Just without the verge of the battle-field is the dwelling of a widow lady, also of the name of Dogan, who performed a part in the incidents of the day. The writer knows her well, and a most estimable lady she is. A squad of the enemy’s soldiers – a lieutenant and three men – came to her door, after the battle was over, claiming to be friends, and asked for food. She detected their character, and offered what they asked, on condition, and only on condition, that they would surrender to her. After some parley, they made professions of gallantry, and yielded. She locked up their arms, and then locked up themselves, and of course supplied them with food. Another, who was crossing the field about the same time, was captured by the young ladies of the house, who threatened to turn their dogs upon him unless he submitted. The prisoners were afterward sent into camp, and General Beauregard pleasantly complimented the exploit of our heroines, by promising to send a commission to the lady of the house. These are the daughters of the land which the Northern despot thinks he can subjugate!

Some words on the battle shall close these observations. Remarks are indulged by many writers, some of them of the South, to the effect that at one period of the fight our army was fairly whipped. This statement is both inaccurate and mischievous. Our army was never whipped; and this we propose to show by a simple narration.

To illustrate what we have to say, we will in part repeat a late general description of the battle ground. Draw a line a little north of east; it will represent the turnpike road which leads from Gainesville to Centreville, a total distance of eight miles. Midway between these villages, Bull Run is crossed but the turnpike on the “Stone Bridge.” A mile and a half west of the Stone Bridge a road crosses the turnpike nearly at a right angle. Towards the south this road leads to Manassas Junction. Towards the north it leads by Sudley church to the Sudley mills ford of Bull Run, about two miles distant. The course of Bull Run makes a sweep between the Stone Bridge and the Sudley ford.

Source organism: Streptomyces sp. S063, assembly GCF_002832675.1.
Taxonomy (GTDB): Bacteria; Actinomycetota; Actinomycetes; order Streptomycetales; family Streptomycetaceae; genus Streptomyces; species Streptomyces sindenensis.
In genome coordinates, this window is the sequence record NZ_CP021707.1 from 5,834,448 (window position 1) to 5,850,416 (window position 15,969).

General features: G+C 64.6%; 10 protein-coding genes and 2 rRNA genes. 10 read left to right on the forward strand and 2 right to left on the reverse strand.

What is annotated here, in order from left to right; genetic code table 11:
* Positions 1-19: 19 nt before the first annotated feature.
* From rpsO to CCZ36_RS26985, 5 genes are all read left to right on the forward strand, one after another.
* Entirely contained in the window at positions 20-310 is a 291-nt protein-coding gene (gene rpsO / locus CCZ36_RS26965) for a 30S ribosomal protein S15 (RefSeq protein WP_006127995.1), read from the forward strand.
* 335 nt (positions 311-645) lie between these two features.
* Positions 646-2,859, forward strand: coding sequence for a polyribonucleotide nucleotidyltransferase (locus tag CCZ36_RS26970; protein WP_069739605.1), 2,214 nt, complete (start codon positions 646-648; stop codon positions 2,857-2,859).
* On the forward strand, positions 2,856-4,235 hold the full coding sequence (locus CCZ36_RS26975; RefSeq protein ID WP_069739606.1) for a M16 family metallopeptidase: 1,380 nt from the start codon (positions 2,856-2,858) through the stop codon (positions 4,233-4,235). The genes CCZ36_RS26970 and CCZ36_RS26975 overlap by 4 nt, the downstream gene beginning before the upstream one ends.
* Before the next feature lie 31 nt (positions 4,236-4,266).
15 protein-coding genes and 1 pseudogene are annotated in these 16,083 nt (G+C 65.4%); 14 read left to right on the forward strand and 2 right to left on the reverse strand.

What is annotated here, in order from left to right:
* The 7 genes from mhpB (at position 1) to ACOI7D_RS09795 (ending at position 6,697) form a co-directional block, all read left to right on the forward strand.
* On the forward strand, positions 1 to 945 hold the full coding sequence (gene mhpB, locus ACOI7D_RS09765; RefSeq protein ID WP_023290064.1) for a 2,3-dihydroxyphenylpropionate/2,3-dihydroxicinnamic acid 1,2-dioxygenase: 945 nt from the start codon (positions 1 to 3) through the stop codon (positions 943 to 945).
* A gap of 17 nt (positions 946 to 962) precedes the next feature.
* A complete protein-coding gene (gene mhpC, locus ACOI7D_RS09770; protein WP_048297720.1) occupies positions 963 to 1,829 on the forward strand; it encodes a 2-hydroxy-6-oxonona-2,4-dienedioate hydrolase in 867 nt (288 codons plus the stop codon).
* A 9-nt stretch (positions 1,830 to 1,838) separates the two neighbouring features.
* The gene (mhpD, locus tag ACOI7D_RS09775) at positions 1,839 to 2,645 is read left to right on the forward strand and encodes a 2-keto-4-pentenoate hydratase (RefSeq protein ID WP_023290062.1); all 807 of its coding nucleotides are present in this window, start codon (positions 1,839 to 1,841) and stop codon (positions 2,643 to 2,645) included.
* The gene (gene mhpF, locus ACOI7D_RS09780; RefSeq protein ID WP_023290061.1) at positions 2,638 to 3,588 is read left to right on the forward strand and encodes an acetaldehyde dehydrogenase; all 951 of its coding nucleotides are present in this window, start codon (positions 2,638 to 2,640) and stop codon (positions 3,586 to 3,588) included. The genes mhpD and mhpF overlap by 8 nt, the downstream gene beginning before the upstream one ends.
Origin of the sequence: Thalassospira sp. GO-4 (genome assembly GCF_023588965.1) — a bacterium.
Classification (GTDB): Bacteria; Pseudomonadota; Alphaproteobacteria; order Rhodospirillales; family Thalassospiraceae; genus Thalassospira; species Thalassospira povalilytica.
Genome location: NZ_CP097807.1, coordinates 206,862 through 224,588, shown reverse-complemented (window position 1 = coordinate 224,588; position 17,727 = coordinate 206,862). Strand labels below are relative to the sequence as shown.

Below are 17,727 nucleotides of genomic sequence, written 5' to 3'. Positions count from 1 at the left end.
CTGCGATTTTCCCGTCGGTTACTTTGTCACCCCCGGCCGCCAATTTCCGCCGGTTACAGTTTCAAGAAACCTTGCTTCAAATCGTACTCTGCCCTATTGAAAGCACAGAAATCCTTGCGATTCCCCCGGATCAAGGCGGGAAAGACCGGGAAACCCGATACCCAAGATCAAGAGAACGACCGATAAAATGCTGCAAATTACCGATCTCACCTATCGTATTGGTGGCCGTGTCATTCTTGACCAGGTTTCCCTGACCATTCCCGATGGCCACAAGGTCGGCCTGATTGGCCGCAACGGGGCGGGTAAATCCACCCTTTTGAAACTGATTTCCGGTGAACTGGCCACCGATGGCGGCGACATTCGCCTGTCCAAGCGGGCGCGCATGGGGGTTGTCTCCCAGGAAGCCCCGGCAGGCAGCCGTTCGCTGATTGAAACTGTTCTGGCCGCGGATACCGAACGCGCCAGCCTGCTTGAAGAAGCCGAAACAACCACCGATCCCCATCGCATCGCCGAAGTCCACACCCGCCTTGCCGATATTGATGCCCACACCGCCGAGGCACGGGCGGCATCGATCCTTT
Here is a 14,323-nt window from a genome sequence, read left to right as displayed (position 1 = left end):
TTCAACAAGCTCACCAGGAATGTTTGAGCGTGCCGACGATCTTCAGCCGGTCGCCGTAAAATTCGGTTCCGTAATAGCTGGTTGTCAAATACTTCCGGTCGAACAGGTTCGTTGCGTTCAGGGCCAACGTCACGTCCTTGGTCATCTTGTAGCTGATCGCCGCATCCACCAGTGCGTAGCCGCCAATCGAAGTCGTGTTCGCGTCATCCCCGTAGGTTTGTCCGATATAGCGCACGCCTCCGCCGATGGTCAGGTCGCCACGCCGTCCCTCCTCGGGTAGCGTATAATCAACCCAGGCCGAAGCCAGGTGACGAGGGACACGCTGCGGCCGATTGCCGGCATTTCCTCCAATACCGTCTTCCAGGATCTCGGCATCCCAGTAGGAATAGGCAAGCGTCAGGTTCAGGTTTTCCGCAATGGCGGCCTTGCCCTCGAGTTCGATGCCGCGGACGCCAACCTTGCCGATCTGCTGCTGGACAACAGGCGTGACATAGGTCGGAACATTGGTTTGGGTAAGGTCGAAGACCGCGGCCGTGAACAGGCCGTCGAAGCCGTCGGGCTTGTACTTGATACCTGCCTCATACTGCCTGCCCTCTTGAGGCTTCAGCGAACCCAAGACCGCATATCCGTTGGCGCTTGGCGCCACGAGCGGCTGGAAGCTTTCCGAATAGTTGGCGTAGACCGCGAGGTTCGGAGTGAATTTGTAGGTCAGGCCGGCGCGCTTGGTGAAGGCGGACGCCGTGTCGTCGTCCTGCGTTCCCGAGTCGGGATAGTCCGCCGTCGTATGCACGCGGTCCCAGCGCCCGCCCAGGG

The turnpike and the cross road, above describe, almost bisect the field of battle, in their respective directions. The fight was on both sides of both roads. The enemy, by a well conceived and well executed maneouvre, marched up the east side of Bull Run, crossed at Sudley ford where we had no defences, marched up the road from Sudley, and made his appearance on the heights north of the turnpike road and about three fourths of a mile distant. His line was nearly parallel to the turnpike, and instantly spread to both sides of the cross road to which it was of course at right angles. The line of our army was then facing Bull Run, with our left flank near Stone Bridge. The enemy thus came with his line against our flank. Our defences, too, were all turned and valueless, and nothing remained but for our troops to change front as rapidly as they might, and meet the enemy in the open field.